KWF urged to review policy banning books it decided are 'subversive'

KWF urged to review policy banning books it decided are 'subversive'
This February 28, 2020 photo shows the Komisyon sa Wikang Filipino office in San Miguel, Manila.
Komisyon sa Wikang Filipino

MANILA, Philippines — Groups are urging the Komisyon sa Wikang Filipino to review its board's decision to pull out books it has decided are "subversive" for supposedly being "anti-government" as the rights commission cautioned against government overreach.

The KWF has issued a memo denouncing several titles, which it also described as "anti-Marcos" and "anti-Duterte". The KWF board also distanced itself from the titles, saying these were commissioned without authority.

"We encourage the KWF to study this policy through consultations with relevant stakeholders, as well as to go into a further inquiry on the contents of the said publications," Commission on Human Rights Executive Director Jacqueline Ann de Guia said in a statement. 

The Book Development Association of the Philippines (BDAP) also underscored that "books are not just essential to a democratic society, but are a mover for our knowledge economy."

Last week, KWF issued an internal memorandum circular to pull out several books, including books by Malou Jacob, Rommel Rodriguez, and Don Pagusara that the agency itself published just last April, from classrooms and libraries for allegedly being "anti-government." 

Rodriguez earlier said that the suppression of his work also curtails his freedom to create.

Pagusara, on the other hand, said that the play he wrote is based real-life events during the early years of Martial Law.  

KWF cites Anti-Terrorism Act

KWF warned that the five books it identified may violate Section 9 of the Anti-Terrorism Act (ATA) for supposedly encouraging terrorism, but the CHR points out that interpreting provisions of that law should be done with caution "especially if it may be overreaching, and results in possible violation of rights rather than protecting them."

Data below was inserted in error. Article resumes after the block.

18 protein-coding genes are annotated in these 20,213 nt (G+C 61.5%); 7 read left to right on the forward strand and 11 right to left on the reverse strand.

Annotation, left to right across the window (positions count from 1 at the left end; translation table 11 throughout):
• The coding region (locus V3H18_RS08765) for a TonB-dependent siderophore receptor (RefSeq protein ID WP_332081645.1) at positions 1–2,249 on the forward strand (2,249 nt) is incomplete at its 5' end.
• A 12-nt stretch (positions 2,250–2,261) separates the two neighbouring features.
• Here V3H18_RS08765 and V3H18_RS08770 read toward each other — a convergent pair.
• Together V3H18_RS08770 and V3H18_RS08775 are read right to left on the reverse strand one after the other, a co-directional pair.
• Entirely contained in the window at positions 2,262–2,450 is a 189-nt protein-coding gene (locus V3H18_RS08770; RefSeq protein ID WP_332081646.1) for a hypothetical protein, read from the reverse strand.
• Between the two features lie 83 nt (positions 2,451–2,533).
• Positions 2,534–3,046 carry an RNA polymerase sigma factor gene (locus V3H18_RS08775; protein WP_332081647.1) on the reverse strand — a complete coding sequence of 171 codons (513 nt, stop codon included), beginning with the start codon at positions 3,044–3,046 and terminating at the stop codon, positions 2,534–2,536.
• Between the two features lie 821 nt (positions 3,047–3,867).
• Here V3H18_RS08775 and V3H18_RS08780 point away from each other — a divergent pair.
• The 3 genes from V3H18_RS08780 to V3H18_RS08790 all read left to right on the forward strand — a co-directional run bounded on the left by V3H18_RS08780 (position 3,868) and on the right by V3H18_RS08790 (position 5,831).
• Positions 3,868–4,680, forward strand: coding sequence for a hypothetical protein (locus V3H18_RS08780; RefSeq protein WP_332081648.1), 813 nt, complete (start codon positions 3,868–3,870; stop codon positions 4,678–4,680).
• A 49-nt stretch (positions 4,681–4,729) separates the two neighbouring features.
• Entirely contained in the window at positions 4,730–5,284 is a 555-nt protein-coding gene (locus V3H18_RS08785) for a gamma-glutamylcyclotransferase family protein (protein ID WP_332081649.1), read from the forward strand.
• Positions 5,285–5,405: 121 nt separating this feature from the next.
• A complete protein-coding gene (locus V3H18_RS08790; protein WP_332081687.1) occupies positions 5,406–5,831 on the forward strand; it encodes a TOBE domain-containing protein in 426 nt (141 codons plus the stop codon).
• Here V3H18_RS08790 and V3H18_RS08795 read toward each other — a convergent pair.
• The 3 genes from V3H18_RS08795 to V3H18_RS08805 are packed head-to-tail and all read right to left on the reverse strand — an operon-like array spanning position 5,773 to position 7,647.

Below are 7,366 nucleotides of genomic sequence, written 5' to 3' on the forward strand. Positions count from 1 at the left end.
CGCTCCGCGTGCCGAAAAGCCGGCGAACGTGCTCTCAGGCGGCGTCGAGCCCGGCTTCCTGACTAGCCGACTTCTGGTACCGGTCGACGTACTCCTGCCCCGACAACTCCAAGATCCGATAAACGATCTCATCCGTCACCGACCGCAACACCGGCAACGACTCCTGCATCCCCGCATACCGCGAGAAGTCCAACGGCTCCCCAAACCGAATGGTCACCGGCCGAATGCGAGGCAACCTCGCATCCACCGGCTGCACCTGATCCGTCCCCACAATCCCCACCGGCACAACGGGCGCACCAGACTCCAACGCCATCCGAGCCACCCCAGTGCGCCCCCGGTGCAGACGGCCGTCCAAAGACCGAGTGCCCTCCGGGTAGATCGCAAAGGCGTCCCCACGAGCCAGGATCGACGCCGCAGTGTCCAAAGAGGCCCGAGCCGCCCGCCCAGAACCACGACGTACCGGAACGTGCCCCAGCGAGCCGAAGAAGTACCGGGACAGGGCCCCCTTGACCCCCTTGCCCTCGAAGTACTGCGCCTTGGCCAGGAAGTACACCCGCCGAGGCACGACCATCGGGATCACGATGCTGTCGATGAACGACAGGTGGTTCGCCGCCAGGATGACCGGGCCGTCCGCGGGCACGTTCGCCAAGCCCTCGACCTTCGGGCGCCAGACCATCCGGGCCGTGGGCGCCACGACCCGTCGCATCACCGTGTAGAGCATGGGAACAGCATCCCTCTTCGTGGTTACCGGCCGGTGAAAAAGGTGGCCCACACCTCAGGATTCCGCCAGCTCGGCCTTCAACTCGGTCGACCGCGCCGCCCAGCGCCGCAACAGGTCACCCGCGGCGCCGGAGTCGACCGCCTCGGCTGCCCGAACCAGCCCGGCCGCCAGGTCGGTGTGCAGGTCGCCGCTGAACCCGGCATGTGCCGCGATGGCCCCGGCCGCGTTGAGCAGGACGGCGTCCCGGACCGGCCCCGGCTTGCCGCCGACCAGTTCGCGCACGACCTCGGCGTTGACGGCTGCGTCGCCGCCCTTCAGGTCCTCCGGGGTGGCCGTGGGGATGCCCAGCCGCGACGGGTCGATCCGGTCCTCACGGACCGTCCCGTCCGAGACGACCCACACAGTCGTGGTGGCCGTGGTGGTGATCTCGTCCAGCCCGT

Opposition lawmakers recently filed a bill to repeal the ATA, citing that it was prone to abuse. Right before leaving his post, former national security adviser Hermogenes Esperon Jr. had websites of news organizations blocked even if he failed to cite articles of the ATA he claims they violated. 

 “Under a democracy, there is value in allowing these publications to be publicly available so they may be discussed and even challenged openly if necessary,” the CHR said.

The National Telecommunications Commission in June also blocked several websites, including those of alternative news sites Bulatlat and PinoyWeekly. Bulatlat brought the issue to court, which has issued an injunction on the NTC order.  The Quezon City court heald that "any limitation or restriction in the exercise of one’s right, no matter the extent, and for even minimal periods of time, is a form of deprivation, and clearly, a violation of such right."

In 2021, a regional office of the Commission on Higher Education issued a memo urging higher education institutions in the region to remove materials "that contain pervasive ideologies of the Communist-Terrorist Groups (CTGs)" from ther libraries.

Among the books that were removed from libraries of state schools were those related to the peace negotiations with communist rebels. 

RELATED: UP library studies faculty: Removal of 'subversive' readings is censorship

‘Internal petty power struggles’

Meanwhile, BDAP also expressed disappointment that the order came from KWF — the national agency that is tasked to develop Philippine languages and advocate the use of the national language.

"We expect level-headed thought and deliberation and not internal petty power struggles,” the association said in its statement Saturday. "Intolerance has no place in government, especially in an agency that should be a prime defender of expression."

The KWF board of commissioners in a statement last week warned that the books allegedly contain “explicit anti-Marcos and anti-Duterte contents.”

It also distanced itself from KWF Chairperson Arthur Casanova, whom they said engaged in contracts without the board’s knowledge. 

Casanova said the books passed through the commission's review process and said labelling them as "subversive is a dangerous accusation, which may already be stepping on the boundaries of freedom of expression and academic freedom."

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